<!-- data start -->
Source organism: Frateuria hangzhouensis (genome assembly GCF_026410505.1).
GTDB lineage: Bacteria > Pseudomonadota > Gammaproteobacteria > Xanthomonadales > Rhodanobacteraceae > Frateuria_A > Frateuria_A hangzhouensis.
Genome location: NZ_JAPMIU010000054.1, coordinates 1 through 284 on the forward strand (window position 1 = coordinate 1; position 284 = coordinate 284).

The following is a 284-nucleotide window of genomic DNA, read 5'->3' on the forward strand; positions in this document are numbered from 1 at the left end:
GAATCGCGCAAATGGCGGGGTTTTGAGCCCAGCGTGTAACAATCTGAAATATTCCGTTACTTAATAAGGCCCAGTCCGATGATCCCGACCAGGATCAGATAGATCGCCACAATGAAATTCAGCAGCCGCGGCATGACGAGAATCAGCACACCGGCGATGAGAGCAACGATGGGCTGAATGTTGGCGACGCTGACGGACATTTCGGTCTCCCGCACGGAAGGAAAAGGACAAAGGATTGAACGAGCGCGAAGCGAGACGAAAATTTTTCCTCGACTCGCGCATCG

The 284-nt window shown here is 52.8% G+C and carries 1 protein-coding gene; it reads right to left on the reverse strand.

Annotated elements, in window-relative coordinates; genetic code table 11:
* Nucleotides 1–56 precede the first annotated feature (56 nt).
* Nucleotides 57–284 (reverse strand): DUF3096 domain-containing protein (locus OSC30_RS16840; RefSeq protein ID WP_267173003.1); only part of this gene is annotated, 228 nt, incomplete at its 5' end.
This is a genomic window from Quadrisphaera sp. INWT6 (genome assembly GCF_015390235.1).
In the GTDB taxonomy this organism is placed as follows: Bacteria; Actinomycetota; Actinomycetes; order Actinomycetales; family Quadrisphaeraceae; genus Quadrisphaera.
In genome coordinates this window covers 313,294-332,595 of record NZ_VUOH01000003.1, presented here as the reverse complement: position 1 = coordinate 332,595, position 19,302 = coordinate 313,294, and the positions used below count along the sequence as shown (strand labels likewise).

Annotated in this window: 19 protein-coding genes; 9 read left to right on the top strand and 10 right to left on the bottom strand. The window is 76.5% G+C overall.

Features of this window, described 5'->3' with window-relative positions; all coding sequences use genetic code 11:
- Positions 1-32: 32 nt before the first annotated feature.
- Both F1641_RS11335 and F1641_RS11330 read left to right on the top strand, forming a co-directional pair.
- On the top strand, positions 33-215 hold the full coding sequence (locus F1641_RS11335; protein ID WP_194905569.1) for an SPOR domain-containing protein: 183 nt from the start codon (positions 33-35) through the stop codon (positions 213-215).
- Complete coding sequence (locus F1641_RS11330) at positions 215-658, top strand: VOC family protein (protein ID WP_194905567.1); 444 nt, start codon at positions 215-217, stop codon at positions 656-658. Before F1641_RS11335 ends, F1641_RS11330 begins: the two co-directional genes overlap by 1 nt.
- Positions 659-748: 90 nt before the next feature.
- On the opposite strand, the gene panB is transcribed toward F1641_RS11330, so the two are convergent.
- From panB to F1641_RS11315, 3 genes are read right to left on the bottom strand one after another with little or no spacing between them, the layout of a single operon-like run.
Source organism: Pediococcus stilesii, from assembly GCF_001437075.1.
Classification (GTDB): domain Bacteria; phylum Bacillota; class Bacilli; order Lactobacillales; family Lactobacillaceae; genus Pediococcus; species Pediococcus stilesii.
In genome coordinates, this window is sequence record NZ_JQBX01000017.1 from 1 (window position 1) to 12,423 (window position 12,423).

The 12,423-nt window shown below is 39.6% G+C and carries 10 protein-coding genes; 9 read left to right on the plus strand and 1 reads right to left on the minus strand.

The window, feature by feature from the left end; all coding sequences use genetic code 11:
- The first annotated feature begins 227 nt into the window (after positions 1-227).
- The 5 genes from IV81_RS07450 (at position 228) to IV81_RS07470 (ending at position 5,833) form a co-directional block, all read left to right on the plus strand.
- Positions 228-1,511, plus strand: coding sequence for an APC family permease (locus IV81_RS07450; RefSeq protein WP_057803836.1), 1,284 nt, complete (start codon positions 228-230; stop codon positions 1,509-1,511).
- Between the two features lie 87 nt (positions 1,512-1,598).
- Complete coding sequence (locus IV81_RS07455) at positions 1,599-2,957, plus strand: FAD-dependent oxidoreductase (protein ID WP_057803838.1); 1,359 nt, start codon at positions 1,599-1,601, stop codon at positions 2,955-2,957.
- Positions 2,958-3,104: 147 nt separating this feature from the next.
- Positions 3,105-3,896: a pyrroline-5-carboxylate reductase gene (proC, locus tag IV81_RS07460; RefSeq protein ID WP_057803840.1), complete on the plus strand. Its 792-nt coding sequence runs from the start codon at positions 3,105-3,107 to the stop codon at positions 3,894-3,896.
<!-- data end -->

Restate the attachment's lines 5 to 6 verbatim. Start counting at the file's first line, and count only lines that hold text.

GAATCGCGCAAATGGCGGGGTTTTGAGCCCAGCGTGTAACAATCTGAAATATTCCGTTACTTAATAAGGCCCAGTCCGATGATCCCGACCAGGATCAGATAGATCGCCACAATGAAATTCAGCAGCCGCGGCATGACGAGAATCAGCACACCGGCGATGAGAGCAACGATGGGCTGAATGTTGGCGACGCTGACGGACATTTCGGTCTCCCGCACGGAAGGAAAAGGACAAAGGATTGAACGAGCGCGAAGCGAGACGAAAATTTTTCCTCGACTCGCGCATCG

The 284-nt window shown here is 52.8% G+C and carries 1 protein-coding gene; it reads right to left on the reverse strand.